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Canada’s refugee health care program still falls short

Canada’s refugee health care program still falls short

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By Y.Y. Brandon Chen and Vanessa Gruben Waterloo Region Record |

Despite changes to Canada's refugee health care program in April 2016, many people still don't have adequate access to care, according to a series of interviews we conducted recently with refugee service providers in Ottawa.

Health care for refugees in Canada is the responsibility of the Interim Federal Health Program (IFHP), and it has had some tumultuous years. In June 2012, the federal government made significant cuts to the program, leaving many refugees and refugee claimants without access to publicly-funded health care,

Healthcare advocates challenged the cuts in federal court. In 2014, the court found the cuts violated the Charter of Rights and Freedoms as they were "cruel and unusual." Following a change in government, the IFH was fully restored to its pre-2012 form in April 2016.

The reinstatement of IFHP was widely applauded — but it hasn't lived up to its promise. The program, in theory, provides all refugee claimants with hospital and medical care coverage, and provides all refugees and refugee claimants with supplementary coverage similar to that received by low-income Canadians.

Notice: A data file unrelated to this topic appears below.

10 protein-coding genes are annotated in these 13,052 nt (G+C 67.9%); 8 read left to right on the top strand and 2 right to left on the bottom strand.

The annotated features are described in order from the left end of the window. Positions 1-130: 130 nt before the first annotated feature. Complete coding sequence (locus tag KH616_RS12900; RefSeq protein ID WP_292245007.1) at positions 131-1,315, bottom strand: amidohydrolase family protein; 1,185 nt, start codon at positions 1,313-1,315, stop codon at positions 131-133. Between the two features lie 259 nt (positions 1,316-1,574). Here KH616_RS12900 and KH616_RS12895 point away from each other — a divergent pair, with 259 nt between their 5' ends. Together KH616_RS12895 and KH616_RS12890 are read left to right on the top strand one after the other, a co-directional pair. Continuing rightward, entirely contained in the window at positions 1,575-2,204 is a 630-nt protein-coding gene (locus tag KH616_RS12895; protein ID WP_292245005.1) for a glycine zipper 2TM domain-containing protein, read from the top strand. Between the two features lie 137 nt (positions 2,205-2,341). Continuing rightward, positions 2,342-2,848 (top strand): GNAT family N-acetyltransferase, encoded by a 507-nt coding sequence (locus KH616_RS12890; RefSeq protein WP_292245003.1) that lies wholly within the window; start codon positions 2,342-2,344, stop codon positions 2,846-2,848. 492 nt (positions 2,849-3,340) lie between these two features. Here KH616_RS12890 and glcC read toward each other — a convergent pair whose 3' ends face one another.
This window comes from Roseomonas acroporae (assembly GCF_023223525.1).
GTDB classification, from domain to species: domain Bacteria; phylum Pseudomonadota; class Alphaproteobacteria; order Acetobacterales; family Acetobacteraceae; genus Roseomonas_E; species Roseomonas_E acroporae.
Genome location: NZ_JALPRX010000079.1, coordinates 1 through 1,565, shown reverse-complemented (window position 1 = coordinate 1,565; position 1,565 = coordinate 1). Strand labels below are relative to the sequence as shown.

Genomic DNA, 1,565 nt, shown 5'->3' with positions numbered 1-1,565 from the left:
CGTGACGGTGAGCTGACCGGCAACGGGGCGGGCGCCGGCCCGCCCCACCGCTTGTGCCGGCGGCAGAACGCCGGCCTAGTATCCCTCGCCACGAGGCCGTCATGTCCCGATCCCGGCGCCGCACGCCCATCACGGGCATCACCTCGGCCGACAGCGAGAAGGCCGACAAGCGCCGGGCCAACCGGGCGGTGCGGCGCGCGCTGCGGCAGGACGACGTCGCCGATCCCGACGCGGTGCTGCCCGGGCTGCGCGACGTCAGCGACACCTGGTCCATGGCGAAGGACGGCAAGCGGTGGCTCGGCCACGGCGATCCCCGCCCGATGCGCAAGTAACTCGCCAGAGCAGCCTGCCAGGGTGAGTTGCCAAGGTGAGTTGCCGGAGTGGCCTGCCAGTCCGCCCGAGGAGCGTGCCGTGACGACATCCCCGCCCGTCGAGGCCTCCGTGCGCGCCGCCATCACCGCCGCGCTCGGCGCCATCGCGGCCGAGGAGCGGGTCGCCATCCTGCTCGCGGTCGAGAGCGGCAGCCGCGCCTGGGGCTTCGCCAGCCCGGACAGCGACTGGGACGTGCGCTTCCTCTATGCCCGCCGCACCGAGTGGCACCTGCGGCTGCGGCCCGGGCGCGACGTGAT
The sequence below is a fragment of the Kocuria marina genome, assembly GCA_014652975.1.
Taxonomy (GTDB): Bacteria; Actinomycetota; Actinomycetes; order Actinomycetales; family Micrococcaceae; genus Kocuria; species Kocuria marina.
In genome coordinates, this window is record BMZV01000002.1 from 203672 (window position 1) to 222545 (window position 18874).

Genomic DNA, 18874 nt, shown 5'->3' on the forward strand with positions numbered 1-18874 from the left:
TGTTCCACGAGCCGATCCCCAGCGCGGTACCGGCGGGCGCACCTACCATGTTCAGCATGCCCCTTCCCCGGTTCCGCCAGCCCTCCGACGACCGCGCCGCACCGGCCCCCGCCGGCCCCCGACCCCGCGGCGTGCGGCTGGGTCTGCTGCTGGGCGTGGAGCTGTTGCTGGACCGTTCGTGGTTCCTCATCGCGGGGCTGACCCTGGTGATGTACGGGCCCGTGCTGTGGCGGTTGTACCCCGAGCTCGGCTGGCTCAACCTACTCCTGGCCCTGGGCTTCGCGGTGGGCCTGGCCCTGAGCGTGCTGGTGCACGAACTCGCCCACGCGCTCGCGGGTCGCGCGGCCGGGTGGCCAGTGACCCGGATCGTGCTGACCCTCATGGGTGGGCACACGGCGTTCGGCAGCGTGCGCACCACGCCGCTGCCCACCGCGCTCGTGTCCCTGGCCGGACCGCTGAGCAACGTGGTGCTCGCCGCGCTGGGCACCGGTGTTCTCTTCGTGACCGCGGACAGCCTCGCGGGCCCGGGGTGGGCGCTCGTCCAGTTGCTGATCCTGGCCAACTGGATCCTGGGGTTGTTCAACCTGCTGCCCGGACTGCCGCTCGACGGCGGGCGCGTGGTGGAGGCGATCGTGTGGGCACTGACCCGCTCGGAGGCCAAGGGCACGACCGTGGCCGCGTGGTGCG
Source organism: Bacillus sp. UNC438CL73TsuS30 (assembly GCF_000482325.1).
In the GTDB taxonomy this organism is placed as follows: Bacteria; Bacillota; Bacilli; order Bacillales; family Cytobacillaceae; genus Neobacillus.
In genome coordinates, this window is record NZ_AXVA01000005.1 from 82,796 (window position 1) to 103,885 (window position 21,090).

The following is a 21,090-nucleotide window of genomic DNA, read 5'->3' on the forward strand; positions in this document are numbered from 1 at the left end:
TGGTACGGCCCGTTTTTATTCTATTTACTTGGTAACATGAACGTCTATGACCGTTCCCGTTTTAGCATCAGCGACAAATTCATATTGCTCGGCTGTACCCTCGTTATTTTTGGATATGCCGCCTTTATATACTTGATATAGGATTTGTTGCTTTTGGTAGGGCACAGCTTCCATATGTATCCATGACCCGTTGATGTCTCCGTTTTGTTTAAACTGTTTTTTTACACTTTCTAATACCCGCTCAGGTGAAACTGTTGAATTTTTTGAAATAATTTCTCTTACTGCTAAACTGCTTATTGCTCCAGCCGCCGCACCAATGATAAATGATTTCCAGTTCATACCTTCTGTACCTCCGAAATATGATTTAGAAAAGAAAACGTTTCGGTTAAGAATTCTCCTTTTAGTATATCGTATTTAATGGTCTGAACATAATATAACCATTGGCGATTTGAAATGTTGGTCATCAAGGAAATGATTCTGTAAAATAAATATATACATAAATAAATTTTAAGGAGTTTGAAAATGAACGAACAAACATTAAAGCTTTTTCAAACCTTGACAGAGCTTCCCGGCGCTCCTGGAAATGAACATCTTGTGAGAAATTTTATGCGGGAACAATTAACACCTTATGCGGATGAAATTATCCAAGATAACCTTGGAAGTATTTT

But our interviews with refugee service providers reveal that, despite reinstatement, the IFHP remains plagued by "a legacy of confusion," as one practitioner put it. Because of the cuts in previous years, many walk-in clinics, pharmacies and specialists continue to deny services to refugees and refugee claimants, based on the false assumption that they're not covered by IFHP.

Even when service providers are aware of IFHP's restoration, some are hesitant to see patients due to the program's perceived complexity. To be reimbursed by the program, practitioners must register with the program, which many report as a cumbersome and slow process.

Once registered, many providers complain about having trouble figuring out which services and treatments are covered. And the time it takes for providers to be paid by IFHP seems to be inconsistent: while some providers have received reimbursement quickly, others have had to wait up to 90 days.

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